Like many others, including some of his political opponents, I was initially prepared to give Peter Hain the benefit of the doubt. After all, he was a busy man, with two ministries to run as well as his campaign for the deupty leadership. Overlooking a single donation shouldn't have happened, but everyone can make a simple mistake - although £5,000 looks like a lot of mistake to most of us.
Overlooking 17 separate donations requires the benefit of a great deal more doubt, however. And when the total of those donations added together comes to a whopping £103,000 - more than doubling the expenditure previously declared – the amount of 'benefit of doubt' required is stretched even further.
As if that were not enough, it seems that part of the reason for the non-declaration of these amounts was that these were late donations, only solicited after unpaid bills for the campaign started to arrive. It seems that they not only didn't know how much they had received - they didn't know how much they had spent either.
Five of the previously unrecorded donations were made through a think tank, which, as Betsan Powys reports, seems to have done very little thinking to date. By complete coincidence, it seems to have been set up just weeks after the commencement of Hain’s campaign, and to have been established by a leading figure (whose precise role seems still to be under debate) in Hain’s campaign. By further amazing coincidence, one of the donors to this think tank was another of those involved in managing Hain’s campaign.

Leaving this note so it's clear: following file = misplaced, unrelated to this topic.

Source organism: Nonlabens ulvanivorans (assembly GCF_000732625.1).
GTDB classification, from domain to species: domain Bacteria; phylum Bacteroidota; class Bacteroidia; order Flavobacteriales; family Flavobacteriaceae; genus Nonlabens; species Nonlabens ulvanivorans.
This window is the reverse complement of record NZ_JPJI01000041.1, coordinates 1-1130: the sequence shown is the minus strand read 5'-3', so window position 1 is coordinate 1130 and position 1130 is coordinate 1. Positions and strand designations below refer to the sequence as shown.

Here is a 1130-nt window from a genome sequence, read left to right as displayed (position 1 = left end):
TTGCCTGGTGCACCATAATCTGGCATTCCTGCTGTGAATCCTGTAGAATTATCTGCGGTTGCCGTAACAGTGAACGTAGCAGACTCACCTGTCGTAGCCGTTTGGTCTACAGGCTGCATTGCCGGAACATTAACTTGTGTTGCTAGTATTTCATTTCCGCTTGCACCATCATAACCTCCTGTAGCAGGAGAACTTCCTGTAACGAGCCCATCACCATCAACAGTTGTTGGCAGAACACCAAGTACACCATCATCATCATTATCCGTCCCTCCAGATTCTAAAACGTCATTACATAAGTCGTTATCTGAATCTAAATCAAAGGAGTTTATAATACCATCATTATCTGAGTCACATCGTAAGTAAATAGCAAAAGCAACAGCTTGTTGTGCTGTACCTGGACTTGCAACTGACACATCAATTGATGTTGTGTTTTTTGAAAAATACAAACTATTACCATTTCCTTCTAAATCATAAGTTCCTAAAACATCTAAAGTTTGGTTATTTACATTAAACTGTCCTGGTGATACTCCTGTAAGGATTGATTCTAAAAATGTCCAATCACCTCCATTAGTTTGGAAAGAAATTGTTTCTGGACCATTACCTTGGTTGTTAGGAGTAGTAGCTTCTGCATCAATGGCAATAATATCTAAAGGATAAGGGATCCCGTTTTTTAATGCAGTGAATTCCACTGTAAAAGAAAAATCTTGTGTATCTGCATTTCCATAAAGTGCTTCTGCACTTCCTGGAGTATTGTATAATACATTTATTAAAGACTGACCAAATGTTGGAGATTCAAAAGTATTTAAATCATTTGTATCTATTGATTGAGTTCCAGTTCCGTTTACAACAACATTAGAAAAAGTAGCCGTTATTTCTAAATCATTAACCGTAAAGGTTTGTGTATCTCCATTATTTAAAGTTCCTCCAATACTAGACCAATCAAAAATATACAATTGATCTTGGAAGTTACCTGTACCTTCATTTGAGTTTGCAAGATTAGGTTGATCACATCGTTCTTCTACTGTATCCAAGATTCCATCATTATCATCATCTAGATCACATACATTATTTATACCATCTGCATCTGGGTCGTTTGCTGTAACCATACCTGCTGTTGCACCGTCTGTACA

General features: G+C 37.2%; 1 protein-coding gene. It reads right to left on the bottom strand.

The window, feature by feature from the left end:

Hain’s defence is that he was not involved in the day to day running of the campaign, that he trusted others to do it, and was pre-occupied with his important ministerial jobs. That's a credible defence, but only up to a point. If it’s true, then we have to accept that when he, in all sincerity, signed off a return of donations declaring a total of £82,000, he didn’t realise that his campaign had spent more than twice that, didn’t know what they’d spent the money on during his campaign, and didn’t know that there were a number of unpaid bills which had yet to arrive.
If we believe what he says, then his lack of involvement/ interest in what was being done in his name and on his behalf is truly staggering. It is easy to see why so many believe that his position has become untenable.